Friday, September 25, 2009

Pickoffs 4 (Non-)Profit

Wednesday I made a quick run up to the Fox Valley to have lunch and spend some time with my mom. Having been a broadcaster for much of my professional life, once I get north of Waupun on HiWay 151 I start punching from one radio station to another, to see “what’s going on” up in the Valley.

Years ago I worked in the Valley, as a news stringer for WBAY-TV in Green Bay, augmenting my income while working my way up the food chain in radio. I tend to judge radio stations not by their music, since that franchise was lost to the mp3 player and iPod years ago, but by their local content.

I always have to check 1150 AM, the spot on the dial where WHBY-AM now lives. Growing up in Hortonville, WHBY-Appleton has always been my “home” station. The station has changed hands several times over the last half-century, and is now owned by the Woodward Group of stations headquartered in Iowa.

Back in January when I made a trek up to spend some time with mom, WHBY had a local talk show on, one of those “ask-your-neighbor” sort of shows where folks call in to help other people. The biggest item of discussion that morning was where you could find sidewalk salt. They’d had a big swing in temperatures, and one day’s thaw turned into the next day’s ice rink.

The callers were the real entertainment. They’d say stuff like “I just was over to the hardware store on Cecil Street in Neenah and they’re plumb out”. One guy said “yah, I talked to the fella at the True Value over on Richmond Street and they ain’t got nothin, but he said the store over on South Lawe was gonna get a shipment in today”. One lady wanted to know if table salt would work.

Even though the last thing I cared about was sidewalk salt, I was drawn into the topic by a skillful host and an excellent and entertaining example of the essence of community service. People really DID care about making their sidewalks safe for their friends and neighbors.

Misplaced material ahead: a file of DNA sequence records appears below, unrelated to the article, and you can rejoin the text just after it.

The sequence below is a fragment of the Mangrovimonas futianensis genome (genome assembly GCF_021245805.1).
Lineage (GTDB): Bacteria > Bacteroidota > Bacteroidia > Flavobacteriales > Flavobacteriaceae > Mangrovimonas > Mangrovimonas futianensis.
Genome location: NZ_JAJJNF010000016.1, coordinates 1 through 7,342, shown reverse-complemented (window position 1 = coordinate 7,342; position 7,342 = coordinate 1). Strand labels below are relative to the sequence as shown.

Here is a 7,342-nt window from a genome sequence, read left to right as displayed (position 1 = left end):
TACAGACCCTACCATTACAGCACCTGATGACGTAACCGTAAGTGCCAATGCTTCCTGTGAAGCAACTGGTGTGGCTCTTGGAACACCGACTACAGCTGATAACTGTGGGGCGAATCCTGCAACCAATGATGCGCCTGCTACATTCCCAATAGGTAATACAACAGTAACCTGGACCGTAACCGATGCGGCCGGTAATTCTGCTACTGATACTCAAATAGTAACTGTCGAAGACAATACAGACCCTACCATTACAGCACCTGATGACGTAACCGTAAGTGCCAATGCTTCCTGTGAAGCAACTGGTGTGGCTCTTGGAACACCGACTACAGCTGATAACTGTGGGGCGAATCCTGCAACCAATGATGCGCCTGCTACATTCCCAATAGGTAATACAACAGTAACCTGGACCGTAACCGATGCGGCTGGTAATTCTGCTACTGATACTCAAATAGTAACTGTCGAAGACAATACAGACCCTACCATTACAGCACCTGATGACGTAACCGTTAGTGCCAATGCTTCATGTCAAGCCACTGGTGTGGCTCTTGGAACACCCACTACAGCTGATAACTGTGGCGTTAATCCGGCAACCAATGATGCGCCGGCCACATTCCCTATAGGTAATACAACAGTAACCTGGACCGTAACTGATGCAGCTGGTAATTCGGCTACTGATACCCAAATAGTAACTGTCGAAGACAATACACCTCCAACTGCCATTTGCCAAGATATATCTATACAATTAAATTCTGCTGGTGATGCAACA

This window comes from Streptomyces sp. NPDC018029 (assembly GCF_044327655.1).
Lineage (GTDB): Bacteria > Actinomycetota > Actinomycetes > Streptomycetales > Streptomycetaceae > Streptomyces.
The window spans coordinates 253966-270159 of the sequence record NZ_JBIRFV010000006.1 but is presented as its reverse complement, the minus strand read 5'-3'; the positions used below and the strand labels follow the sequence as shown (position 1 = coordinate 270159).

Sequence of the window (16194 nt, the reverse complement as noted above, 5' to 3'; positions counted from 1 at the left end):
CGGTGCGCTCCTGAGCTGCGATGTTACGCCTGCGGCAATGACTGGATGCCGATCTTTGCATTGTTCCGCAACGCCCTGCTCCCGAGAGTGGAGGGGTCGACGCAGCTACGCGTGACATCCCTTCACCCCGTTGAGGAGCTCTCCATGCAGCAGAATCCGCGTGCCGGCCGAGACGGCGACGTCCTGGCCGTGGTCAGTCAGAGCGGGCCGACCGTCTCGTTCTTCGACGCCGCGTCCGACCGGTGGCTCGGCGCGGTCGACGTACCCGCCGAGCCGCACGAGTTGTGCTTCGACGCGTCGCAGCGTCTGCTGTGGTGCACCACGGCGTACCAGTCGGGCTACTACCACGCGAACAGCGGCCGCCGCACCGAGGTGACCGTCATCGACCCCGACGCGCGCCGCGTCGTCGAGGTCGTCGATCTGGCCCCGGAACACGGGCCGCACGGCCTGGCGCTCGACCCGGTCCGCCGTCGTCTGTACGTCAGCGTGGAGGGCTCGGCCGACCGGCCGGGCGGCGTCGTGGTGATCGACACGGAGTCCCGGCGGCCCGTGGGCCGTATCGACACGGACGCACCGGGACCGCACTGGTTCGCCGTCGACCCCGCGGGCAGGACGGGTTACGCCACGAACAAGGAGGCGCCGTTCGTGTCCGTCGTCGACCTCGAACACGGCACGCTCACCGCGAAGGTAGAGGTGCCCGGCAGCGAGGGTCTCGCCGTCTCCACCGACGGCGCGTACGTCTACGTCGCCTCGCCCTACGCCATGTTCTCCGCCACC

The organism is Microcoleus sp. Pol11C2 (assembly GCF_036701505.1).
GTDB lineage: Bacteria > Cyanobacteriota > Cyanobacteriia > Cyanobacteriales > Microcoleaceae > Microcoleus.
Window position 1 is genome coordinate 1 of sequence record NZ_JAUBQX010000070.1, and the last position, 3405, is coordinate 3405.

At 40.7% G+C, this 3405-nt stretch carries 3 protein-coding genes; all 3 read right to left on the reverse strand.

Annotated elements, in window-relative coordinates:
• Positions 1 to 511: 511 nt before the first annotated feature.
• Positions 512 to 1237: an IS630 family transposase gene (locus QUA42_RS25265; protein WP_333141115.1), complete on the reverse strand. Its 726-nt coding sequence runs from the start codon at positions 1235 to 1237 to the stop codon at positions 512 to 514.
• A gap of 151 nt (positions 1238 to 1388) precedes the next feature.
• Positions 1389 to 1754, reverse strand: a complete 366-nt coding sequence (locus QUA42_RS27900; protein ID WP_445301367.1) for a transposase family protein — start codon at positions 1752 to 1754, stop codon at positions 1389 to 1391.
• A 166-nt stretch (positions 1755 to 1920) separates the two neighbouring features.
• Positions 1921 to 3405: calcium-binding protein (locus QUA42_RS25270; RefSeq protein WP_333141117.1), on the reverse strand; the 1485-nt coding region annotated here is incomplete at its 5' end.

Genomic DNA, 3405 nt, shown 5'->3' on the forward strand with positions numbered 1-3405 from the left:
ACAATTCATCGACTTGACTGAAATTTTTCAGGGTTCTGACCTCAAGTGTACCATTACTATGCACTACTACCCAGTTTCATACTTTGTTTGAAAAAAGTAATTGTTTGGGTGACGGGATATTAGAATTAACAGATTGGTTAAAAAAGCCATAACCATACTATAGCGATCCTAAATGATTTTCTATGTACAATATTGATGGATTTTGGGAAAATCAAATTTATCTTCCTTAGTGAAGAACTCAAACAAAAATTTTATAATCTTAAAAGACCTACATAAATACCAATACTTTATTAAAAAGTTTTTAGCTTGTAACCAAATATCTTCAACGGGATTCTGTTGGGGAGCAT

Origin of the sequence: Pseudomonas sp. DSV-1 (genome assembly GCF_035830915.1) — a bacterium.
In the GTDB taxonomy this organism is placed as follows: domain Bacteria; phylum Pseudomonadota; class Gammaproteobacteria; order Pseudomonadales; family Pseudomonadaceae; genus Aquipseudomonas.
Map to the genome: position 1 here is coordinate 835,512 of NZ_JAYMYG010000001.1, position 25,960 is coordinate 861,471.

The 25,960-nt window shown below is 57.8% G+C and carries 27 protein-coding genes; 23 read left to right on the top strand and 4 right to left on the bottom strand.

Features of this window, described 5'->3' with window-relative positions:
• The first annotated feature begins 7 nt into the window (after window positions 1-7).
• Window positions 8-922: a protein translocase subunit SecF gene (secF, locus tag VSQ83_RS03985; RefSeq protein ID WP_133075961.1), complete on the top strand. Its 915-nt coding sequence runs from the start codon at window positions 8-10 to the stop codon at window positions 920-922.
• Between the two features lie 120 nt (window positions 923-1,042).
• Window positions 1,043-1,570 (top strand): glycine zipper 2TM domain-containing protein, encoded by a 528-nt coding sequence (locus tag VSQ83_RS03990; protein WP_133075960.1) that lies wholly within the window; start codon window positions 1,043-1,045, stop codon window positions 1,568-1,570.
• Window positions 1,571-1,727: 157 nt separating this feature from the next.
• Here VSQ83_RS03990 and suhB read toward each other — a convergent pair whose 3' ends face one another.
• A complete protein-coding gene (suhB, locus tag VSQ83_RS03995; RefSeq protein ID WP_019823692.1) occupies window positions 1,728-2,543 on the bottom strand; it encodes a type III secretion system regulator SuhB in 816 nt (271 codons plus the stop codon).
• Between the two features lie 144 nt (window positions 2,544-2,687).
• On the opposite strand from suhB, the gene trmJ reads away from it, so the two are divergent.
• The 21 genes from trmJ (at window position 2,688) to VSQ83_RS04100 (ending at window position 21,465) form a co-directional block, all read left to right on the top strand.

They broke for news at the top of the hour, and after a brief national report, the local newscaster gave an excellent five-minute summary of what was going on in and around the Fox Valley. WHBY still has a huge commitment to local news, a very rare thing in these days of the decline of radio. You don’t need me to tell you how much cutting has gone on in most radio, TV, and print newsrooms over the last year. My friend and former colleague Rick Schuh is now one of the stalwarts of WHBY’s excellent news operation.

This trip, though, my “take-away” moment from WHBY was the announcement I heard about their newest contest. Without mentioning his name at all, the ad said every time player number four for the Vikings throws an interception, we’ll kick a hundred bucks into the kitty. If he throws one against the Packers, we’ll double it and kick TWO hundred bucks into the kitty.

They do mention the player’s name on their website, where you have to go, to enter the contest. Whoever is closest in predicting the actual number of interceptions #4 throws in the regular season will split the pot with a charitable organization. Their “Pickoffs 4 Profit” promotion shows how seriously folks in the Valley take their Packers football.

The Packers are the only game in town in the Fox Valley when it comes to football, and WHBY is the only game in town when it comes to local radio news. Hats off to Woodward Communications for bucking the trend, and keeping things “live and local” on WHBY.


  1. Community memes, a nod of the head, a pronounciation; often a culture is more expressive than language. I'm not familiar with your knowledge of memes but you have a great practical definition.

  2. I, too remember WHBY, its programming emanating from a raffish-looking blockhaus down there in the flats of the Fox River, not all that far from its current, smug, relatively swank digs on "Radio Road."

    Back then, deejay Bob Bandy was the contest guy ... a sort of baldylocks bad boy given to drawing attention by sitting atop billboards or locking himself in the studio and playing the same record over and over again for hours, or strolling College Avenue in his skivvies. Each year he would throw a back-to-school dance, and enjoyed some success aat it until he was swamped by rival Rob Sherwood and an eclectic band of radio rowdies.

    Anybody out there have Bob Bandy stories to tell?